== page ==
Object-Oriented Programming with PHP5
Chapter 1 introduces object-oriented programming and how it fits for PHP. Some benefits of functional programming over procedural programming are highlighted.
In Chapter 2 you learn to create objects and define their properties and methods. Details of classes, properties, and methods follow, along with the scope of methods. This chapter shows you the benefits of using interfaces and a few other basic OOP features in PHP to kick start your journey through OOPing in PHP.
Now that you have got your basics done for OOP in PHP, Chapter 3 helps you to strengthen your base. It helps you to deal with more details and some advanced features. For example you learn about class information functions, using which you can investigate details of any class. This chapter takes you through some handy object-oriented information functions, exception handling, iterators, and storing objects using serialization.
In Chapter 4 you learn some of the Design Patterns and how to implement them in PHP. These are an essential part of OOP and make your code more effective, better performing, and easier to maintain. Sometimes we implement these design patterns in our code without knowing that these solutions are defined by design patterns. Proper usage of the correct pattern can make your code perform better; similarly using them improperly could make your code slower and less efficient.
Chapter 5 focuses on two very important features of object-oriented programming in PHP, reflection and unit testing. PHP5 replaces many old APIs with smarter new ones. One of these is the Reflection API, with which you can reverse or engineer any class or object to figure out its properties and methods. You can invoke those methods dynamically and more. Unit testing is an essential part of good, stable, and manageable application design. We focus on one very popular package, PHPUnit, which is a port of JUnit to PHP. If you follow the guidelines provided in this chapter you will be able to design your own unit tests successfully.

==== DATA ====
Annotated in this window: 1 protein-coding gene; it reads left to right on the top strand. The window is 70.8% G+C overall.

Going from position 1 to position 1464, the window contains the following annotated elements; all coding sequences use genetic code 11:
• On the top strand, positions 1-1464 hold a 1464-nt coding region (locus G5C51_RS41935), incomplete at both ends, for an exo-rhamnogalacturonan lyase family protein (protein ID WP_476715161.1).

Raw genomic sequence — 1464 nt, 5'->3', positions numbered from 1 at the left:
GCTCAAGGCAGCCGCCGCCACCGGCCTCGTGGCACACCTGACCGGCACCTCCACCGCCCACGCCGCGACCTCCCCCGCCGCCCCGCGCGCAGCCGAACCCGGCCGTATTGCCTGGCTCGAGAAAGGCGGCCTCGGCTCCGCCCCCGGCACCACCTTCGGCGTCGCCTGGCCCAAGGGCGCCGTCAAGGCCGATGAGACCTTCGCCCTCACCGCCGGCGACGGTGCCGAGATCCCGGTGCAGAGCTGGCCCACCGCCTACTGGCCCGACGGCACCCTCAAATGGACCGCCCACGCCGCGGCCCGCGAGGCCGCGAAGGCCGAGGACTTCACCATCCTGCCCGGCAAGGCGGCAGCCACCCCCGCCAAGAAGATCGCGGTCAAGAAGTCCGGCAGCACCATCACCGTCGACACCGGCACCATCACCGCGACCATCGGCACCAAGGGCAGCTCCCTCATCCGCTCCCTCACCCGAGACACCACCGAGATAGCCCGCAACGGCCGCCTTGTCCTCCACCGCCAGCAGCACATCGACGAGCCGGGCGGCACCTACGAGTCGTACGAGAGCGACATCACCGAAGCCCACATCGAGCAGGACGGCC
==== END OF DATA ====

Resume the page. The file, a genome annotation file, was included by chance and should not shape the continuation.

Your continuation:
Some built-in objects and interfaces in PHP make life much easier for PHP developers. In Chapter 6 you will learn about the huge object repository named the Standard PHP Library or SPL.
Chapter 7: In this chapter we discuss the improved MySQL API known as MySQLi and take a basic look at PHP Data Objects (PDO), adoDB, and PEAR::MDB2. We take a look at the Active Record pattern in PHP using ADOdb's active record library and the Object-Relational Mapping (ORM) pattern using Propel. We focus on some specific topics that are interesting for PHP developers doing database access the OO way.
In Chapter 8, you learn to process XML with PHP. You get to know about different APIs like the SimpleXML API to read XML and the DOMDocument object to parse and create XML documents.
Chapter 9: In Chapter 4 you learned how design patterns can simplify your daily life in programming by providing you with a common approach for solving problems. One of the most used design patterns for application architecture is the Model-View-Controller (MVC) pattern. In this chapter we discuss the basic structure of MVC frameworks and then introduce you to some of these popular frameworks. Frameworks play a very important role in Rapid Development of PHP applications. You will learn how to build a framework in this chapter, which will also help you to understand object loading, data abstraction layers, and the importance of separation and finally you get a closer look at how applications are done.
Some basic objected-oriented features were added to PHP3; with PHP5 full support for object-oriented programming was added to PHP. Object-oriented programming was basically introduced to ease the development process as well as reduce the time of development by reducing the amount of code needed. OOP can greatly improve the performance of a properly planned and designed program.
This book covers all the general concepts of OOP then shows you how to make use of OOP in PHP5, with the aid of an ample number of examples.
|Course Length||8 hours 9 minutes|
|Date Of Publication||30 Dec 2007|